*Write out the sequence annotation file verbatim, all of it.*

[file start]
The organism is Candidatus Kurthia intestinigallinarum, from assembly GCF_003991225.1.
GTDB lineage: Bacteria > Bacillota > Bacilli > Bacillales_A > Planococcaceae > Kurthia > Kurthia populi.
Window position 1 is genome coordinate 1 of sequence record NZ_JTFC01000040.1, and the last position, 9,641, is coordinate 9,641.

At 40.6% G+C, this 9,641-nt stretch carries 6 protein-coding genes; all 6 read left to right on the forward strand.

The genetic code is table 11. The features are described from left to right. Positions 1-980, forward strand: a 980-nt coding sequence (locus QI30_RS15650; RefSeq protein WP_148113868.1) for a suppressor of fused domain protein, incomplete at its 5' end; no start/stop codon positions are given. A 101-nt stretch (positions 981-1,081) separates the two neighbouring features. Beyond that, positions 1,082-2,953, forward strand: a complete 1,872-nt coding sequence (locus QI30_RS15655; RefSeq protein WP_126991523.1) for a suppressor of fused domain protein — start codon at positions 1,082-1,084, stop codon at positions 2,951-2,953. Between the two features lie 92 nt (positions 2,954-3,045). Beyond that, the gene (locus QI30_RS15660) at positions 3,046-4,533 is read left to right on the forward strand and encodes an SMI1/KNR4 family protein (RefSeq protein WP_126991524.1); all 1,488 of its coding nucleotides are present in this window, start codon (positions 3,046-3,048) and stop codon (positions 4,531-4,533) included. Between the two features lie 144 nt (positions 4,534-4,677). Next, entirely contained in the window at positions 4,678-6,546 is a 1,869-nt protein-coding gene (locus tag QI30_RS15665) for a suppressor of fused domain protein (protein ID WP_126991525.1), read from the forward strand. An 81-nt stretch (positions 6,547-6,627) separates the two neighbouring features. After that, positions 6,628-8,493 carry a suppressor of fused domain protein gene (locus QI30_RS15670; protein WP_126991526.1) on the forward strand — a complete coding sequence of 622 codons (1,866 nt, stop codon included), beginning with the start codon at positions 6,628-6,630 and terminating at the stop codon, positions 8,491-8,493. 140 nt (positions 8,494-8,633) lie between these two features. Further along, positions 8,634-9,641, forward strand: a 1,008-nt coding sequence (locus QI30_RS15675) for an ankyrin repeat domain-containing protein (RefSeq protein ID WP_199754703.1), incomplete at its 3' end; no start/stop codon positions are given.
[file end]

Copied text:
The organism is Candidatus Kurthia intestinigallinarum, from assembly GCF_003991225.1.
GTDB lineage: Bacteria > Bacillota > Bacilli > Bacillales_A > Planococcaceae > Kurthia > Kurthia populi.
Window position 1 is genome coordinate 1 of sequence record NZ_JTFC01000040.1, and the last position, 9,641, is coordinate 9,641.

At 40.6% G+C, this 9,641-nt stretch carries 6 protein-coding genes; all 6 read left to right on the forward strand.

The genetic code is table 11. The features are described from left to right. Positions 1-980, forward strand: a 980-nt coding sequence (locus QI30_RS15650; RefSeq protein WP_148113868.1) for a suppressor of fused domain protein, incomplete at its 5' end; no start/stop codon positions are given. A 101-nt stretch (positions 981-1,081) separates the two neighbouring features. Beyond that, positions 1,082-2,953, forward strand: a complete 1,872-nt coding sequence (locus QI30_RS15655; RefSeq protein WP_126991523.1) for a suppressor of fused domain protein — start codon at positions 1,082-1,084, stop codon at positions 2,951-2,953. Between the two features lie 92 nt (positions 2,954-3,045). Beyond that, the gene (locus QI30_RS15660) at positions 3,046-4,533 is read left to right on the forward strand and encodes an SMI1/KNR4 family protein (RefSeq protein WP_126991524.1); all 1,488 of its coding nucleotides are present in this window, start codon (positions 3,046-3,048) and stop codon (positions 4,531-4,533) included. Between the two features lie 144 nt (positions 4,534-4,677). Next, entirely contained in the window at positions 4,678-6,546 is a 1,869-nt protein-coding gene (locus tag QI30_RS15665) for a suppressor of fused domain protein (protein ID WP_126991525.1), read from the forward strand. An 81-nt stretch (positions 6,547-6,627) separates the two neighbouring features. After that, positions 6,628-8,493 carry a suppressor of fused domain protein gene (locus QI30_RS15670; protein WP_126991526.1) on the forward strand — a complete coding sequence of 622 codons (1,866 nt, stop codon included), beginning with the start codon at positions 6,628-6,630 and terminating at the stop codon, positions 8,491-8,493. 140 nt (positions 8,494-8,633) lie between these two features. Further along, positions 8,634-9,641, forward strand: a 1,008-nt coding sequence (locus QI30_RS15675) for an ankyrin repeat domain-containing protein (RefSeq protein ID WP_199754703.1), incomplete at its 3' end; no start/stop codon positions are given.